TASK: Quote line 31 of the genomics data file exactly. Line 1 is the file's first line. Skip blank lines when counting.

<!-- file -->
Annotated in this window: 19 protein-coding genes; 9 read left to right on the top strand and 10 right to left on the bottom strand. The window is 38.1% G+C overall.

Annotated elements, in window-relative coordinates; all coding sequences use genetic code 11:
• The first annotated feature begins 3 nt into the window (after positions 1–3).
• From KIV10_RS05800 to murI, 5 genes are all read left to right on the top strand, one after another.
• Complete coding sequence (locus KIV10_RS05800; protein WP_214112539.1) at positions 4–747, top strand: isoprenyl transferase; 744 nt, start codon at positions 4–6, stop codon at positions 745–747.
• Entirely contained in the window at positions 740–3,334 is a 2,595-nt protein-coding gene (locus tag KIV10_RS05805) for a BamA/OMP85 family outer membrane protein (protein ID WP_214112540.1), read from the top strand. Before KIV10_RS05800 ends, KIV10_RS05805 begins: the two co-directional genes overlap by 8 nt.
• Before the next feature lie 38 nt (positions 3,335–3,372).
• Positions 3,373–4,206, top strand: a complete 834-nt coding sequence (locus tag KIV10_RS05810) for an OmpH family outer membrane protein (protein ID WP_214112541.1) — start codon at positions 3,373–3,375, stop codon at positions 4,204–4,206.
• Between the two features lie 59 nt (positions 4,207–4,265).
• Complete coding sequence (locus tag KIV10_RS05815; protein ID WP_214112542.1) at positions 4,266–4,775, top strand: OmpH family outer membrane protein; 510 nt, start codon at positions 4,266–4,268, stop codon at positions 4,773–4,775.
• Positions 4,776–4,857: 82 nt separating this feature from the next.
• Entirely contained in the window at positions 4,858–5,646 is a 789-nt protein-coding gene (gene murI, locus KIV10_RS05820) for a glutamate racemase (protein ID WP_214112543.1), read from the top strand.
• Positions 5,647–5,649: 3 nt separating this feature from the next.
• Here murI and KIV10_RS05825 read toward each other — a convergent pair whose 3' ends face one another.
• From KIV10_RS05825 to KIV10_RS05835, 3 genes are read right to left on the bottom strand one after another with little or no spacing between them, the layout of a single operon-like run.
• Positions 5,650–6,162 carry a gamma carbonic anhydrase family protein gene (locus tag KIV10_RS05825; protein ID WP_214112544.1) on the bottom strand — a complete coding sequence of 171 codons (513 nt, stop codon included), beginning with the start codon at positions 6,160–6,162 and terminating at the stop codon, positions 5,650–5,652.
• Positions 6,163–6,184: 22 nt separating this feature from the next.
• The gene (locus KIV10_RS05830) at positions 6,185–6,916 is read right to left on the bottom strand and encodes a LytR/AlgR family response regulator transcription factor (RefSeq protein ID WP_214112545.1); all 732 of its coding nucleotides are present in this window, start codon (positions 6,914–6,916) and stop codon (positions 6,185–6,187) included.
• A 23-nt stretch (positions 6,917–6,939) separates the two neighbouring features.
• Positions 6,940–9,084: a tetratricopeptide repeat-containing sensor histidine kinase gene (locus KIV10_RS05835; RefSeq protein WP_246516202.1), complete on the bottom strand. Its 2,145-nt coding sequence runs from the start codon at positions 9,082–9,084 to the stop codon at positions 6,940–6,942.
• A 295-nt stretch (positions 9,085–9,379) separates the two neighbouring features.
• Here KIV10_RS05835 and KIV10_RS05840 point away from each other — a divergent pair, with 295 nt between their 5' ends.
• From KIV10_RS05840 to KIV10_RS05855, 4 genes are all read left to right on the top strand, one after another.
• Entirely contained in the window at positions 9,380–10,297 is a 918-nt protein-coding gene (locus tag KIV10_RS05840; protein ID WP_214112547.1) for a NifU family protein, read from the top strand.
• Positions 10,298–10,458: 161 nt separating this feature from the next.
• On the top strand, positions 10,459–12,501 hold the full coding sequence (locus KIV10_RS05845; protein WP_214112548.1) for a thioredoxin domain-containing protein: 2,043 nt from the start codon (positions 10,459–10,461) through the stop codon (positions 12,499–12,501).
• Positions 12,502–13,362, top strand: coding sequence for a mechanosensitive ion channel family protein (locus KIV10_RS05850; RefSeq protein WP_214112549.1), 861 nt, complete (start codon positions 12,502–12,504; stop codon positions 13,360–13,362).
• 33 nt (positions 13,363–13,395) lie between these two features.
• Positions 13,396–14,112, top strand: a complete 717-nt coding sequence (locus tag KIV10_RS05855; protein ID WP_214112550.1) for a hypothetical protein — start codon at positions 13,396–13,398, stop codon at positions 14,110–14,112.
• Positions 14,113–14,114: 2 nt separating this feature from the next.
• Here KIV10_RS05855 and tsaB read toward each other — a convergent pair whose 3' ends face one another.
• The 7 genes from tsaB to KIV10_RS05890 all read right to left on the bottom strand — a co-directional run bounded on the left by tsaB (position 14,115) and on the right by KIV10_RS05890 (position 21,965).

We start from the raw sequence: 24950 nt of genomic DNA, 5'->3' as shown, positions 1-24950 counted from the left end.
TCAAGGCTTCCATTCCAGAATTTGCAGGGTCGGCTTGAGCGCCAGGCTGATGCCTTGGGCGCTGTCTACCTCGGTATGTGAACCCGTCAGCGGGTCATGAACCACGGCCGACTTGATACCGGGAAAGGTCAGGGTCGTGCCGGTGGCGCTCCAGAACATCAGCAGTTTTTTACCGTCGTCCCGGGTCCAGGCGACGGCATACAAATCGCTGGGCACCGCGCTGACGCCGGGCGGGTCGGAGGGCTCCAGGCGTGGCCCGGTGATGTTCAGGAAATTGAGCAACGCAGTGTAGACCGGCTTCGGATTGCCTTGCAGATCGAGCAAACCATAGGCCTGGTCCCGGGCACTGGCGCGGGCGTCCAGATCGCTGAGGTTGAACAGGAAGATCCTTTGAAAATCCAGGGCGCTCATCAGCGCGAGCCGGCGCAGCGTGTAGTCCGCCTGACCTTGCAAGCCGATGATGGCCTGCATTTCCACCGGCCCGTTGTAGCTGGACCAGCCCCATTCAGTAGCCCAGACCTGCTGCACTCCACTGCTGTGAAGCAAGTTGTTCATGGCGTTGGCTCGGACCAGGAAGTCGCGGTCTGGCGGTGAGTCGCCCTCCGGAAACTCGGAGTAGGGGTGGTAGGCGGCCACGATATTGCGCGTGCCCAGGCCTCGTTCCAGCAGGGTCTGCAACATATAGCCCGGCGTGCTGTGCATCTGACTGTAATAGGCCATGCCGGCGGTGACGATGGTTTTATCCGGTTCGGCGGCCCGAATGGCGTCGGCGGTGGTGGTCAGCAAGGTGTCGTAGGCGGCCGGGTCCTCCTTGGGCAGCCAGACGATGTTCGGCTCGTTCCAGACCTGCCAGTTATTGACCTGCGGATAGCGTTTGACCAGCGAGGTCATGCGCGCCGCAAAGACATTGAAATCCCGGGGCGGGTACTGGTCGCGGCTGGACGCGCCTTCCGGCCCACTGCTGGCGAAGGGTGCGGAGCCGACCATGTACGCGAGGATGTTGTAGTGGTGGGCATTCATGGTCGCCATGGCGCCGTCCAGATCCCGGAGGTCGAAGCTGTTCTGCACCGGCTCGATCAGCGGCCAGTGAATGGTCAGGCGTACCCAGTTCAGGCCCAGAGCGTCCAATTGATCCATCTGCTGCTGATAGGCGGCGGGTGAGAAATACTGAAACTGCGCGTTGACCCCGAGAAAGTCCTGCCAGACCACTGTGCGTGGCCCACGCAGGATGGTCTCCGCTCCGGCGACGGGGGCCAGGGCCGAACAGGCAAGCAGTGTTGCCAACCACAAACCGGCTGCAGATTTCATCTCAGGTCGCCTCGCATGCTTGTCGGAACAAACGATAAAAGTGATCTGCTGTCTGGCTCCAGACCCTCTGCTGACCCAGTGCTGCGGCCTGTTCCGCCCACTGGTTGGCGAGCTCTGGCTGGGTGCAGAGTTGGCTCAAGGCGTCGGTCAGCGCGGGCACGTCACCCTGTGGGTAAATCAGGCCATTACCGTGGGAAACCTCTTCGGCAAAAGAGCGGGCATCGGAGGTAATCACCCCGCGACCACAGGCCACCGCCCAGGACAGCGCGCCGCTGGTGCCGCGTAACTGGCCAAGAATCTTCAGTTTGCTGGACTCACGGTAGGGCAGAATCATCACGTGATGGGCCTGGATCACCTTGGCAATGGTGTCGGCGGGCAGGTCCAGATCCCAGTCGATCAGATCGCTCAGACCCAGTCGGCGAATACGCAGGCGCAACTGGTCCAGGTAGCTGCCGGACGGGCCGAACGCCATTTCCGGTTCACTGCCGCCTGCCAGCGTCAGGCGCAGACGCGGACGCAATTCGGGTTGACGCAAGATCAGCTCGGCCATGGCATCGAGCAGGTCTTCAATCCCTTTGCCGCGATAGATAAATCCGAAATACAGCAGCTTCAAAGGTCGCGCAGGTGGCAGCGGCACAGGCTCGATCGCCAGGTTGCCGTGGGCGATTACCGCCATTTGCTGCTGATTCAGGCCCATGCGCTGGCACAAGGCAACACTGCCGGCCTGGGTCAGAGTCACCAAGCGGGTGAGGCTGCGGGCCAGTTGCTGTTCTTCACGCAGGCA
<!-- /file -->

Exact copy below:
• Here KIV10_RS05855 and tsaB read toward each other — a convergent pair whose 3' ends face one another.